There was a time when the saloon car was the most popular body style on the market, but over recent years things have changed.
Today, family buyers are favouring crossovers, MPVs and SUVs as the ultimate family transport, but there’s still a market out there for the traditional three-box saloon, especially when there’s a premium badge on the boot lid.
Indeed, the three best-sellers are all German compact executive models – the Mercedes C-Class, BMW 3-Series and Audi A4. Here’s what you need to know about each.
Mercedes-Benz has seen a huge boom in registrations over the past 18 months, thanks to a completely redeveloped product range and a new focus form the manufacturer to go head-to-head with rivals BMW and Audi in the ultra-competitive fleet market.
Spearheading the brand’s renaissance is the C-Class saloon, which has long been a staple of the Mercedes line-up. The current C-Class finished 2017 in the top 10 sellers charts and remains there to this day, as the best-selling saloon car and compact executive car in the UK.
It’s easy to see why it’s popular, too. Even in entry-level 2.1-litre diesel form, the C-Class feels like something special, with classically elegant styling and a cabin that manages to cleverly amalgamate traditional appeal with cutting-edge technology.
There’s also a plug-in hybrid model, the C350e, which works out extremely cost-efficient for company car drivers as well as being quick and rewarding to drive.
The C-Class is arguably less sporting to drive than its most direct rivals, but it’s far from shabby in the handling and performance stakes, while the car’s ride comfort is exemplary.
If style is your most important facet, then the Audi A4 is the saloon car to go for, with strikingly handsome styling and by far the best interior in its class – cleanly styled, yet modern and efficient.
The model range is vast, with four and six-cylinder diesel and petrol engines and a choice of front-wheel-drive or quattro all-wheel-drive, with manual or twin clutch automatic transmissions.
The sports-oriented S-Line models are particularly popular among UK buyers, although these do tend to have a very firm ride and won’t be to everyone’s tastes, so make sure you take one for a test drive before you tick the S-Line box on the options sheet.
From mid-range SE models upwards, all A4s get Audi’s seven-inch infotainment system with integrated sat nav and a tablet-style display operated by a controller wheel between the front seats, known as MMI, or Audi’s MultiMedia Interface. The system includes smartphone connectivity and is compatible with Android Auto and Apple CarPlay.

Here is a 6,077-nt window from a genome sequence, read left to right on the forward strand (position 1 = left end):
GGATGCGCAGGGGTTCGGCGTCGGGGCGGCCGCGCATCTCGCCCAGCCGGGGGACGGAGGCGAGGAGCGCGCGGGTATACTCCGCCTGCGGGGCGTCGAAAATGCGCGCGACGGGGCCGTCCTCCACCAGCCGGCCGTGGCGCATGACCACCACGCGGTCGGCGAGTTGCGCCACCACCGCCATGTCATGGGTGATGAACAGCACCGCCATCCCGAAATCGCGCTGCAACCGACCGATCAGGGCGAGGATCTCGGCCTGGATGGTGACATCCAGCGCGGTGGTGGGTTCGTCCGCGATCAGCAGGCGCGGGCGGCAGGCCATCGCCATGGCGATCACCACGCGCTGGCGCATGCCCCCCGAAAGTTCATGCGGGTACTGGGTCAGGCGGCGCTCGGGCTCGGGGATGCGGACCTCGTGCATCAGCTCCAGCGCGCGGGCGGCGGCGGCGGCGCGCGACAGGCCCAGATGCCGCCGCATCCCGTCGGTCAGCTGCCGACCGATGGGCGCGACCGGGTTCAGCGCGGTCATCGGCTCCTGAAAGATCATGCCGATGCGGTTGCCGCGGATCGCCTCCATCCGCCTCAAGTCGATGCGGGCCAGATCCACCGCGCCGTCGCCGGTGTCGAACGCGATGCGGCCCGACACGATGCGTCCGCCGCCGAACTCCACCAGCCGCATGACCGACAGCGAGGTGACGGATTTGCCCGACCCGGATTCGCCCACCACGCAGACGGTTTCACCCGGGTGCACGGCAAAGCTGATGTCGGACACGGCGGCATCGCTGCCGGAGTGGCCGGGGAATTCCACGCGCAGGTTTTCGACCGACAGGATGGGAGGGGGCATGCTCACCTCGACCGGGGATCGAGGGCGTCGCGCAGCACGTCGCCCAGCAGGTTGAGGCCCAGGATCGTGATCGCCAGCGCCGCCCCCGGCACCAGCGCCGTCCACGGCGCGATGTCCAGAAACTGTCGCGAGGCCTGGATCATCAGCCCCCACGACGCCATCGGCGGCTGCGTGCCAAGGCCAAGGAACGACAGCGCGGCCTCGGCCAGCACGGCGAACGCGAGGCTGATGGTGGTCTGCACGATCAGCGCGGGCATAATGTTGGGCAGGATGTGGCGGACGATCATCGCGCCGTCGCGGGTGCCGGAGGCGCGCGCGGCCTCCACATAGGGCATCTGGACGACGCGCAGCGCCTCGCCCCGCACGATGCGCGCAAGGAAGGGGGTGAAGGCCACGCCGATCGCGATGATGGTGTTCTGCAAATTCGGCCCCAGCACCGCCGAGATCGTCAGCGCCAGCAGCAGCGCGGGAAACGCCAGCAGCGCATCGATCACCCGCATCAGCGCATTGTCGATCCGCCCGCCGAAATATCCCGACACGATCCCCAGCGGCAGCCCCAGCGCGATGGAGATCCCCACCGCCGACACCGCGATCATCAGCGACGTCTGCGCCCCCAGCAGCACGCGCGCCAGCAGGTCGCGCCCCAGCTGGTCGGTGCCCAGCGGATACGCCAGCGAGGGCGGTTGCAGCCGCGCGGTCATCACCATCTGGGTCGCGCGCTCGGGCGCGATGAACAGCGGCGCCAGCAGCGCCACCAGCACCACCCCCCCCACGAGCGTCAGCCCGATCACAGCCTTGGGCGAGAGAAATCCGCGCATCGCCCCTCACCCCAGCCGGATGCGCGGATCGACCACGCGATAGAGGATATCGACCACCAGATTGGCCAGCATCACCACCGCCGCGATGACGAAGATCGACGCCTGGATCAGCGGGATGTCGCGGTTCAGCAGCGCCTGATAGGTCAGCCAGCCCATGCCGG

The 3.0-litre TDI variant is a particular hidden gem of the A4 range, but unlike its rivals there’s no plug-in hybrid variant…yet.
It may be the oldest of the trio, but the BMW 3-Series retains the mantle of being the best drivers’ car among the three best-selling saloons in the UK.
Available as a traditional rear-wheel drive or xDrive 4x4, the 3-Series has tenacious grip and great road manners, even if you go for one of the four-cylinder entry-level cars, all of which are a delight to drive.
Cheaper models are rather stingily specced, though, so if you can afford to do so then you should look up the range at SE or Sport grade models at the very least.
The 3-Series range is vast, with four and six-cylinder petrol and diesel engines, all the way up to the wild M3, which shines a halo over the rest of the range. There’s also a very competent plug-in hybrid, the 330e iPerformance, which combines 2.0-litre turbo petrol engine with an electric drivetrain that has a range of around 30 miles.
Some of the most popular models are the M Sport variants of the mainstream 3-Series cars, which borrow styling touches and suspension tweaks from the genuine M cars to deliver better looks and handling performance – they’re a great combination of goof looks and usability.
Which should I choose?
There’s a compelling reason to choose any one of these three cars, as they’re all superb to own and drive, with strong resale values and great road manners. The BMW is the most polished drivers’ car by quite some margin, though the vast model range means you need to choose carefully to get the right engine and trim combination. The A4 is the cleanest looking and most neatly styled, though possibly the least engaging of the three to drive. The C-Class is a great combination of the two, but combination doesn’t mean compromise – it’s a standalone excellent car in its own right, which makes it no surprise to us that it’s one of the UK’s top 10 sellers.